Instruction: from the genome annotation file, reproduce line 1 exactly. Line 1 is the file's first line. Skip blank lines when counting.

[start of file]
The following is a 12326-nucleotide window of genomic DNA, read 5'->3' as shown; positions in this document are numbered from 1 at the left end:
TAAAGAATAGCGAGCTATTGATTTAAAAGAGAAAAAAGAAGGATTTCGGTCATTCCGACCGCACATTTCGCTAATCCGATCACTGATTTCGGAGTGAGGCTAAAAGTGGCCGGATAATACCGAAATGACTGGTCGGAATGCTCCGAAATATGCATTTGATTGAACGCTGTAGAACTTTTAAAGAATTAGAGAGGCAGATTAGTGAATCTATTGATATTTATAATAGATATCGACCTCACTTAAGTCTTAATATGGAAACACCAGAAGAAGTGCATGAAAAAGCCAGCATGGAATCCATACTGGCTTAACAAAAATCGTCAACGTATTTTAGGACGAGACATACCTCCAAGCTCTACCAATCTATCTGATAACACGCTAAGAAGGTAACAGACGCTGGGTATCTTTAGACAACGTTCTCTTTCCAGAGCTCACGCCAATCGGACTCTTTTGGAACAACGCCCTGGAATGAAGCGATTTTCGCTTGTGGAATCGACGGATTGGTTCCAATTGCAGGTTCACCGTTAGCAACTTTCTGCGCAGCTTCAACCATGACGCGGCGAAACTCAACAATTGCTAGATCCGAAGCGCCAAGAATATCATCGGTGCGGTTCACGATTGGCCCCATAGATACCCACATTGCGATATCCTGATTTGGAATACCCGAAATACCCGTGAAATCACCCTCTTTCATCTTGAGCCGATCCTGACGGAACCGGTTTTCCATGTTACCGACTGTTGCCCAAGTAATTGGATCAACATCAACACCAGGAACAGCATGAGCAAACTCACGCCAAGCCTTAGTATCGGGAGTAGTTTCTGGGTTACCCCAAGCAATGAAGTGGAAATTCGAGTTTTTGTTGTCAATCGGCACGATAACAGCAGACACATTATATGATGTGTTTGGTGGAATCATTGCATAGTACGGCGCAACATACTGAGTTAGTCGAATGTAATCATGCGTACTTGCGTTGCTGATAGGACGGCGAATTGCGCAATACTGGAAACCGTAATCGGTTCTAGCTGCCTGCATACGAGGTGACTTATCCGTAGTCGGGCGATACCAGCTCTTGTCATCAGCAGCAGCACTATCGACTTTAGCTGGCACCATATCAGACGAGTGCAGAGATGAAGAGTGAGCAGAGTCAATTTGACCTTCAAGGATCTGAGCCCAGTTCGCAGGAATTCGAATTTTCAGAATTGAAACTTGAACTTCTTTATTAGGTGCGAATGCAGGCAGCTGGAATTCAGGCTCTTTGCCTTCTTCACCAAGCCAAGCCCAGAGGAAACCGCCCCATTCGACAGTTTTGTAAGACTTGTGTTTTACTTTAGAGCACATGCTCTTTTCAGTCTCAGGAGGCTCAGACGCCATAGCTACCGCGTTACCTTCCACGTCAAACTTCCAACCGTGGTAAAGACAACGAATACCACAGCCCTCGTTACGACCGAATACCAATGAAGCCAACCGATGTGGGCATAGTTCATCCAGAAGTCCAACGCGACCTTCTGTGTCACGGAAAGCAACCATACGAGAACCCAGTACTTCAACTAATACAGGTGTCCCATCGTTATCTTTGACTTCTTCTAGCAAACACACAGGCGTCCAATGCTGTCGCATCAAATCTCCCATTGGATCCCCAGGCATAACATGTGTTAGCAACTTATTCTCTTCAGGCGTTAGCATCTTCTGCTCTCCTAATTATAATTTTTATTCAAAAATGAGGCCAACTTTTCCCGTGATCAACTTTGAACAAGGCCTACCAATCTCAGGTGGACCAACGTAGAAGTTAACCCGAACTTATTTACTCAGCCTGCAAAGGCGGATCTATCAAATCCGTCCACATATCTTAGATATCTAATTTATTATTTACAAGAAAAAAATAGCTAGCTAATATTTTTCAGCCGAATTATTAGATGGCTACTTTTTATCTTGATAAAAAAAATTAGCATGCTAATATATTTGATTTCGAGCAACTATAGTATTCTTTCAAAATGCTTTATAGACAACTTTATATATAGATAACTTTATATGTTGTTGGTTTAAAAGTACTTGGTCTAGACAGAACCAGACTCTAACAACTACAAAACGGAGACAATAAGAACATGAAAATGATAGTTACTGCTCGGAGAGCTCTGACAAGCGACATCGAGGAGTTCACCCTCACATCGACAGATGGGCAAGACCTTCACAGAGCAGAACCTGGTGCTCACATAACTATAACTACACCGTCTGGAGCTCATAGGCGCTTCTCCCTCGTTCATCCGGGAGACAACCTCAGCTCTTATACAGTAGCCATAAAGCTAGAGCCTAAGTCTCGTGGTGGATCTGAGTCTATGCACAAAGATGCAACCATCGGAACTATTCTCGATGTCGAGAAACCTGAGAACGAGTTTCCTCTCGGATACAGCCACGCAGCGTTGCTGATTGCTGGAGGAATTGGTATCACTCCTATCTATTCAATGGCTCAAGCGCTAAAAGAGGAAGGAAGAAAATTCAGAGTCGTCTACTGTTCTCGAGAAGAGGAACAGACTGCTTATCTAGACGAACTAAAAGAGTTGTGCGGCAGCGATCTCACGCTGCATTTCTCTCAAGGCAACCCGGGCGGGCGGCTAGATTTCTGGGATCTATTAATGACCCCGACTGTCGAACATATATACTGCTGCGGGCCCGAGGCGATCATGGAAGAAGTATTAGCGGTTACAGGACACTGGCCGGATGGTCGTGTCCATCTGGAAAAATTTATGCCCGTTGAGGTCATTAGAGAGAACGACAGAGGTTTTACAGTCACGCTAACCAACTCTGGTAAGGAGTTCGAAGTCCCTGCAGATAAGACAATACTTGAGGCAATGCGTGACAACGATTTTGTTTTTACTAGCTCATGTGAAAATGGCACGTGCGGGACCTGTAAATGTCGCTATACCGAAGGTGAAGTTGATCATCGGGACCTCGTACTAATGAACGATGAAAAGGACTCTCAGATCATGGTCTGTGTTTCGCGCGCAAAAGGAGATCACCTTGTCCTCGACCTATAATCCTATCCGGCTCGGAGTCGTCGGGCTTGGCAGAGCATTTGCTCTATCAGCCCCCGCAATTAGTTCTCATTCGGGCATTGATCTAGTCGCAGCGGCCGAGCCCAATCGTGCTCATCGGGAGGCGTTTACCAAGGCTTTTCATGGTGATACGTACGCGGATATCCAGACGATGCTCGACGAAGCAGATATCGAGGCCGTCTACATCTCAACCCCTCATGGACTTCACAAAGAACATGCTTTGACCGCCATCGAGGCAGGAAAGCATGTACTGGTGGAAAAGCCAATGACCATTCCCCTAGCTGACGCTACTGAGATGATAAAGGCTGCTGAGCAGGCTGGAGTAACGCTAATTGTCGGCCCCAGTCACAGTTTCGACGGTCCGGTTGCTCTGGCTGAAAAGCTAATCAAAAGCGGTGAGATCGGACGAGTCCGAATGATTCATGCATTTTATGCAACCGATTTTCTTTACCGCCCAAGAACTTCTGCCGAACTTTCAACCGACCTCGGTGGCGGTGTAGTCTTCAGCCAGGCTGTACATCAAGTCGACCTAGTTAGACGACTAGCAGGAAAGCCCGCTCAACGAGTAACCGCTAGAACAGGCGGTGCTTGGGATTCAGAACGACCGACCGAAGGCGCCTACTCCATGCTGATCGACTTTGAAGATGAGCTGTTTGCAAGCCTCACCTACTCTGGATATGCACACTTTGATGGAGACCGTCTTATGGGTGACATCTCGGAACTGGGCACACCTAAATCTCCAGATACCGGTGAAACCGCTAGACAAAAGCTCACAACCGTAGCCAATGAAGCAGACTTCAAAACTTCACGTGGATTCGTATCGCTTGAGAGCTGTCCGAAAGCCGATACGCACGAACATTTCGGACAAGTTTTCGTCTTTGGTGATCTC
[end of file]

The following is a 12326-nucleotide window of genomic DNA, read 5'->3' as shown; positions in this document are numbered from 1 at the left end: